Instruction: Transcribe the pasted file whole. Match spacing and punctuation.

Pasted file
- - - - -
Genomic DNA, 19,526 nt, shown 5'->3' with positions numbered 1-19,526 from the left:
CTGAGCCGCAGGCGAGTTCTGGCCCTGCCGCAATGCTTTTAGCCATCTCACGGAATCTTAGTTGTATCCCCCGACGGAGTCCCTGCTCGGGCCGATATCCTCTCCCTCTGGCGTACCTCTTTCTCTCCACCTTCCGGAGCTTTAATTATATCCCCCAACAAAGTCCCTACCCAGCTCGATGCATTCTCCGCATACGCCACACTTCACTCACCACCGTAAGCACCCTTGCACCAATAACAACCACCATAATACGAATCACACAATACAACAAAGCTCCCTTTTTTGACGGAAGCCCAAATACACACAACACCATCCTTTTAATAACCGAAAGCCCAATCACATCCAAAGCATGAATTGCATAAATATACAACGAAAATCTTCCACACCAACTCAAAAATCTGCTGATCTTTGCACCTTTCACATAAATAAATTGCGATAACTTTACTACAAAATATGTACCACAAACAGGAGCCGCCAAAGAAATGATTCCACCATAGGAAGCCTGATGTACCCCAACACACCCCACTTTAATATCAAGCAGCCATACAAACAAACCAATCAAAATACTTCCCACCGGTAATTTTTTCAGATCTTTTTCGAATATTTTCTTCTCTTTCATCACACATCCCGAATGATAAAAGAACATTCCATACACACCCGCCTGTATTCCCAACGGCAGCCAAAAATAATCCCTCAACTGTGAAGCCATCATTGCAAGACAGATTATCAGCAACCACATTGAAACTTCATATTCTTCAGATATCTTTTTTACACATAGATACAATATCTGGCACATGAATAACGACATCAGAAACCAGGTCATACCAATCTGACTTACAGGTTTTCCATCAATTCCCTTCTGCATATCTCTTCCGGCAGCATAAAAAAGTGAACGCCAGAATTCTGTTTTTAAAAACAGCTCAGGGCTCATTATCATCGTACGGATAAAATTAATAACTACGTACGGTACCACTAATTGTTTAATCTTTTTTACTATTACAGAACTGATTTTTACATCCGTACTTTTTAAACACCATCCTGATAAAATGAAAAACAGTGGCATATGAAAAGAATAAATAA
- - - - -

Genomic DNA, 19,526 nt, shown 5'->3' with positions numbered 1-19,526 from the left:
CTGAGCCGCAGGCGAGTTCTGGCCCTGCCGCAATGCTTTTAGCCATCTCACGGAATCTTAGTTGTATCCCCCGACGGAGTCCCTGCTCGGGCCGATATCCTCTCCCTCTGGCGTACCTCTTTCTCTCCACCTTCCGGAGCTTTAATTATATCCCCCAACAAAGTCCCTACCCAGCTCGATGCATTCTCCGCATACGCCACACTTCACTCACCACCGTAAGCACCCTTGCACCAATAACAACCACCATAATACGAATCACACAATACAACAAAGCTCCCTTTTTTGACGGAAGCCCAAATACACACAACACCATCCTTTTAATAACCGAAAGCCCAATCACATCCAAAGCATGAATTGCATAAATATACAACGAAAATCTTCCACACCAACTCAAAAATCTGCTGATCTTTGCACCTTTCACATAAATAAATTGCGATAACTTTACTACAAAATATGTACCACAAACAGGAGCCGCCAAAGAAATGATTCCACCATAGGAAGCCTGATGTACCCCAACACACCCCACTTTAATATCAAGCAGCCATACAAACAAACCAATCAAAATACTTCCCACCGGTAATTTTTTCAGATCTTTTTCGAATATTTTCTTCTCTTTCATCACACATCCCGAATGATAAAAGAACATTCCATACACACCCGCCTGTATTCCCAACGGCAGCCAAAAATAATCCCTCAACTGTGAAGCCATCATTGCAAGACAGATTATCAGCAACCACATTGAAACTTCATATTCTTCAGATATCTTTTTTACACATAGATACAATATCTGGCACATGAATAACGACATCAGAAACCAGGTCATACCAATCTGACTTACAGGTTTTCCATCAATTCCCTTCTGCATATCTCTTCCGGCAGCATAAAAAAGTGAACGCCAGAATTCTGTTTTTAAAAACAGCTCAGGGCTCATTATCATCGTACGGATAAAATTAATAACTACGTACGGTACCACTAATTGTTTAATCTTTTTTACTATTACAGAACTGATTTTTACATCCGTACTTTTTAAACACCATCCTGATAAAATGAAAAACAGTGGCATATGAAAAGAATAAATAA